‘I see myself’ — Stars of ‘Equal’ Samira Wiley, Billy Porter on LGBT history

Actress Samira Wiley (pic) and Billy Porter are featured in an upcoming documentary series, 'Equal', which mixes archival footage and dramatic reenactments to depict some of the lesser-known moments in LGBT+ history.― AFP pic
Actress Samira Wiley (pic) and Billy Porter are featured in an upcoming documentary series, 'Equal', which mixes archival footage and dramatic reenactments to depict some of the lesser-known moments in LGBT+ history.― AFP pic

LOS ANGELES, Oct 20 — Emmy Award-winning actors Samira Wiley and Billy Porter may be among the most well-known LGBT+ stars in Hollywood, but when it comes to queer history, even they admit there’s a lot to learn.

Wiley and Porter are featured in an upcoming documentary series, Equal, which mixes archival footage and dramatic reenactments to depict some of the lesser-known moments in LGBT+ history.

The series focuses on the US gay rights movement in the 1950s and ‘60s, looking beyond iconic moments like New York City’s Stonewall riots in 1969 that kickstarted modern gay activism to sing the glories of what — and who — fuelled earlier struggles.

“We know a lot about what comes after Stonewall,” said Porter, who narrates the series that premieres October 22 on the streaming service HBO Max.

“But for me, I knew very little about what came before Stonewall. I didn’t really realize how little I knew until I started voicing this.”

For Wiley, who rose to fame playing inmate Poussey Washington in the Netflix series Orange is the New Black, portraying Lorraine Hansberry, the first Black woman to have a play produced on Broadway, was similarly eye-opening.

Hansberry wrote A Raisin in the Sun, which opened on Broadway in 1959.

“There’s ... things that I have learned and I hadn’t thought about before doing Equal,” Wiley, 33, told the Thomson Reuters Foundation.

“It’s so inspiring to be able to look back in history and say, ‘Oh, this, I see myself in this person.’”

The series features a host of openly LGBT+ actors including Cheyenne Jackson, Jamie Clayton and Anthony Rapp and highlights a number of trans and Black activist figures.

Porter, a Broadway veteran, is an Emmy winner for his portrayal of Pray Tell in the series Pose, set in the New York ballroom scene of the 1980s and ‘90s.

For the 51-year-old actor, looking back at gay and trans history has grown more important as issues of LGBT+ rights turn increasingly contentious.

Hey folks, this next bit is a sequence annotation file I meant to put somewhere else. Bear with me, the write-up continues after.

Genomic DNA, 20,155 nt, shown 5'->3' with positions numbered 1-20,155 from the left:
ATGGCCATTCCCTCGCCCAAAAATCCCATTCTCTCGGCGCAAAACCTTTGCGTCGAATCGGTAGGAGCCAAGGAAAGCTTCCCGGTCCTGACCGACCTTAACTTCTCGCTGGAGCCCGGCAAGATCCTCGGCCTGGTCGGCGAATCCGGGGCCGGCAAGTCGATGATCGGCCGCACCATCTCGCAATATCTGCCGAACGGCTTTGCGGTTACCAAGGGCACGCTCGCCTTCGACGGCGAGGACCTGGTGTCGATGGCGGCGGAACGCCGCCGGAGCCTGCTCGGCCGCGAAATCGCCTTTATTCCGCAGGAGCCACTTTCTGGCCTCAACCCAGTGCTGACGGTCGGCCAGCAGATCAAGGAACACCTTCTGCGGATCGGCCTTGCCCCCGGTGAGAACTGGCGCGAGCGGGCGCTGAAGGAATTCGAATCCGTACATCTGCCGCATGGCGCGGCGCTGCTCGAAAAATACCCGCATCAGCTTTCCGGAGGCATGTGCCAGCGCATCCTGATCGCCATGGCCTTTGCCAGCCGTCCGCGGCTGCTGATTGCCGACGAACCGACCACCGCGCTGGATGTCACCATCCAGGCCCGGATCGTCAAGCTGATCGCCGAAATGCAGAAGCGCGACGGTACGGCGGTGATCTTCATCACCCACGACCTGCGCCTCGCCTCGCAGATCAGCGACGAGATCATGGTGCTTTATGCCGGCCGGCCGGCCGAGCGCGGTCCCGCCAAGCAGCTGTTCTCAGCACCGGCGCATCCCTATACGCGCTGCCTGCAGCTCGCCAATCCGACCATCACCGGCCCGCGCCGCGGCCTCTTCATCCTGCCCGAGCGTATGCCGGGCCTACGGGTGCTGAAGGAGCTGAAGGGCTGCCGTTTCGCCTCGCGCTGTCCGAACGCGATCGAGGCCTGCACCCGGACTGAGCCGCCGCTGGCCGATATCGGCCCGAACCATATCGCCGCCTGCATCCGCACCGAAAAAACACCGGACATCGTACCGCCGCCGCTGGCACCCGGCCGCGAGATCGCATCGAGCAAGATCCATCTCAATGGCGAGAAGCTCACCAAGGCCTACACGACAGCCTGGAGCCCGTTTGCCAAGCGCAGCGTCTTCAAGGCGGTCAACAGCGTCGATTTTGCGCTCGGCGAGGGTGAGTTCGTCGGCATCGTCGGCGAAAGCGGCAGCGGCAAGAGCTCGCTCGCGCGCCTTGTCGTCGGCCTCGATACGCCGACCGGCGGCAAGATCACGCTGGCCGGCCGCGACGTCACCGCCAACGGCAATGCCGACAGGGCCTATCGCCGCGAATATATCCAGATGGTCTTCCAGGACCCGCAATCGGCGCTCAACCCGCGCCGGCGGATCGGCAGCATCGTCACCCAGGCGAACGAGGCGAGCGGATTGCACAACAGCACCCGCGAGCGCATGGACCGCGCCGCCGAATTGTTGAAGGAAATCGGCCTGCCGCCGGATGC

“This conversation ... still exists not only in America, but all over the world, that someone’s rights, someone’s human rights, should be up for governmental legislation,” Porter said. “It’s hundreds and hundreds of years of us doing this.”

Despite a slew of recent court victories, including a June 2020 US Supreme Court ruling banning LGBT+ workplace discrimination, the administration of President Donald Trump has rolled back several protections for trans people.

In 2017, Trump announced a ban on transgender people enlisting in the military and he also rescinded guidelines protecting trans people from health-care discrimination.

Also under the Trump administration, the Department of Justice argued against extending workplace protections to LGBT+ employees.

For Porter, a vocal advocate of LGBT+ rights who is known for his gender-bending red carpet looks, the conservative shift in US politics is worrying.

“I’m concerned with it all,” he said. “It is the worst of anything that I have ever lived through. The truth has been laid bare.”

For Wiley, who appeared in The Handmaid’s Tale, a series based on the dystopian novel of the same name, the queer trailblazers in Equal helped her picture herself as a role model, she said.

Wiley won an Emmy as outstanding guest actress in the series in 2018.

“I’ve had a journey, you know, trying to understand where I fit and what my purpose is away from just being an actor,” she said.

“I’m privileged to have a voice that people are listening to.”

With protests over racism in the United States taking hold in much of the country this summer, both Wiley and Porter said the series’ focus on Black people within LGBT+ history took on even greater relevance.

“It’s just so powerful ... to see yourself, to see your story being told,” Wiley said. “I’m not like an anomaly.

“I have been a part of this movement and my people have been a part for a very long time.” — Thomson Reuters Foundation

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